We Demand was a 13-page document that called for changes to discriminatory federal laws and policies concerning gays, bisexuals, and lesbians in Canada. The brief, which contained ten points, was presented to the federal government in 1971. It set a national strategy that was pursued for decades until all the demands were met.
We Demand was sponsored by twelve of the earliest LGBTQ groups in Canada that helped launch the country’s gay liberation and lesbian feminist movements. These organizations formed in the wake of 1969 amendments to sodomy and gross indecency provisions that had been used to prosecute gay men, bisexuals, and lesbians. From the earliest days of colonization in Canada, sexual acts between men (and later women) had been illegal. As a result of the 1969 amendments, sexual acts between two men or two women became legal under some circumstances. Nevertheless, many sections of the Criminal Code continued to discriminate against people identifying as LGBTQ.
A letter accompanying the We Demand brief stated: “In our daily lives we are still confronted with discrimination, police harassment, exploitation, and pressures to conform which deny our sexuality. That prejudice against homosexual people pervades society is, in no small way, attributable to practices of the Federal government.” The letter further highlighted the threat to all members of a society that tolerates discrimination by concluding, “In a democratic society, if one minority is denied freedom, all citizens are oppressed.”
The ten demands called for:
- The removal of the terms “gross indecency” and “indecent acts” from the Criminal Code and their replacement with specific offences applied equally to homosexual and heterosexual acts.
- Removal of “gross indecency” and “buggery” as grounds for indictment as a “dangerous sexual offender.”
- Mandating a uniform age of consent for “homosexual” and heterosexual acts.
- Amendments to the Immigration Act, 1952, which barred “homosexuals” from entering Canada or applying as immigrants or permanent residents. People with a “constitutional psychopathic personality” were also denied entry, a category that included “homosexuals.”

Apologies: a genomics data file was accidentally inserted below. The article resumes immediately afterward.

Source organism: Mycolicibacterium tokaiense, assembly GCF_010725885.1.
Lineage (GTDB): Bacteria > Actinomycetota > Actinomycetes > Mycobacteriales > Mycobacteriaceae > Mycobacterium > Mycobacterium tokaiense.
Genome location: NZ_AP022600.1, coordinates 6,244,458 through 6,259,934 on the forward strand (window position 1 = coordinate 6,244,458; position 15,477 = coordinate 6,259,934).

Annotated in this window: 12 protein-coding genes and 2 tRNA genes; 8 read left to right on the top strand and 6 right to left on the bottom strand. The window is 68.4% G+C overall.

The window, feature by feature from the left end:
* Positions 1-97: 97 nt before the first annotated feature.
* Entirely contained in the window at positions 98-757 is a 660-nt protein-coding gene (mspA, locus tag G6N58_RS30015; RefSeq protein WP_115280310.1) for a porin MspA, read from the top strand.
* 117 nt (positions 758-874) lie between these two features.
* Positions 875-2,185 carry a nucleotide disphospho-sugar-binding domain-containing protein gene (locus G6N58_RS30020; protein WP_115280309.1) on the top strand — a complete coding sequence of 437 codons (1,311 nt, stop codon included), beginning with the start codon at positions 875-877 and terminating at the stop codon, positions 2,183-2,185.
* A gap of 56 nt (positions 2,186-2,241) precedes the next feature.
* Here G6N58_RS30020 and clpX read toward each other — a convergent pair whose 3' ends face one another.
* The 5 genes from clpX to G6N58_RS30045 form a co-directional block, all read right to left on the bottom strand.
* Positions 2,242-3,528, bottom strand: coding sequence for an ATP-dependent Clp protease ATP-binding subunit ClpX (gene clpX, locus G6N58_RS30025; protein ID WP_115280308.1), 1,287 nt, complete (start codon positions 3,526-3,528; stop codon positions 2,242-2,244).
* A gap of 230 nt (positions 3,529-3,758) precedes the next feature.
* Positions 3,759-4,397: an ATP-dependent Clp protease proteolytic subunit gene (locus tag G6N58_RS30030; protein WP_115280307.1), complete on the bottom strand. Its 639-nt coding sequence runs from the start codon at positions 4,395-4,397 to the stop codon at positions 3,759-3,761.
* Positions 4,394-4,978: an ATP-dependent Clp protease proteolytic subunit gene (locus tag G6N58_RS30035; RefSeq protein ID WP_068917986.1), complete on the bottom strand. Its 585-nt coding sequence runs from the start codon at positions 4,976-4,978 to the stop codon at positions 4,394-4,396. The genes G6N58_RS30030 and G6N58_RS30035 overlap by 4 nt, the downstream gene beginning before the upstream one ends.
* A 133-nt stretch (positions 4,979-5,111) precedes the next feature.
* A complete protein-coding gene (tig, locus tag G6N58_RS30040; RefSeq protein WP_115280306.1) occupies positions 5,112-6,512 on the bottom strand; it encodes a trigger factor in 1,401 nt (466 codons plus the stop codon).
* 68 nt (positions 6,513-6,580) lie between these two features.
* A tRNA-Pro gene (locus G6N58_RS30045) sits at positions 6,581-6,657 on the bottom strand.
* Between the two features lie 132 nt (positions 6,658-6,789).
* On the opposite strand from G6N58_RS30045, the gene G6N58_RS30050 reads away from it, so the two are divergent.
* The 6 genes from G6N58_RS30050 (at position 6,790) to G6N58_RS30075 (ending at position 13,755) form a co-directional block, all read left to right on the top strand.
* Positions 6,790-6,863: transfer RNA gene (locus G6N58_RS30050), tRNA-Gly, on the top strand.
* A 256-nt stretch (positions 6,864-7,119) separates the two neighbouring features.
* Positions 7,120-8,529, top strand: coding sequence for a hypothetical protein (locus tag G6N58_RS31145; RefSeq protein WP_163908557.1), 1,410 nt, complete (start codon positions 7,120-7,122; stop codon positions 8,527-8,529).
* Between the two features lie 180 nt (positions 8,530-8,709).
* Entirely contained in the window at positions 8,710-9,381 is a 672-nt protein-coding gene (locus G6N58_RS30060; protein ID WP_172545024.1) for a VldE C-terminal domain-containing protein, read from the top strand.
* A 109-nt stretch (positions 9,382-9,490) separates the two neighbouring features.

- The right to equal employment and promotion at all government levels.
- Amendments to the Divorce Act, 1968, which placed sodomy and homosexual acts in the same category as physical or mental cruelty, bestiality, and rape as grounds for divorce.
- Deciding child custody based on the merits of individual parents, irrespective of the sexuality of the parent. In practice, courts often denied gays and lesbians custody of their children.
- To know whether it was the RCMP’s practice to spy on and identify gays and lesbians in the federal government in order to purge them from employment and if so, to end this practice and destroy all records. (This was indeed RCMP policy at the time. See Canada’s Cold War Purge of LGBTQ from the Civil Service.)
- The right of gays, lesbians and bisexuals to serve in the armed forces. (See also Canada’s Cold War Purge of LGBTQ from the Military.)
- Amendments to human rights laws so that they extended the same privileges and freedoms enjoyed by the rest of society to gays, lesbians, and bisexuals. (We Demand did not address gender identity and therefore the rights of the trans community.)
One of the authors of these demands, Herbert Spiers, later recalled that they practically “wrote themselves because they were obvious and just.” Nevertheless, the demands were considered so radical for their day that they amounted to a call for a “social revolution.”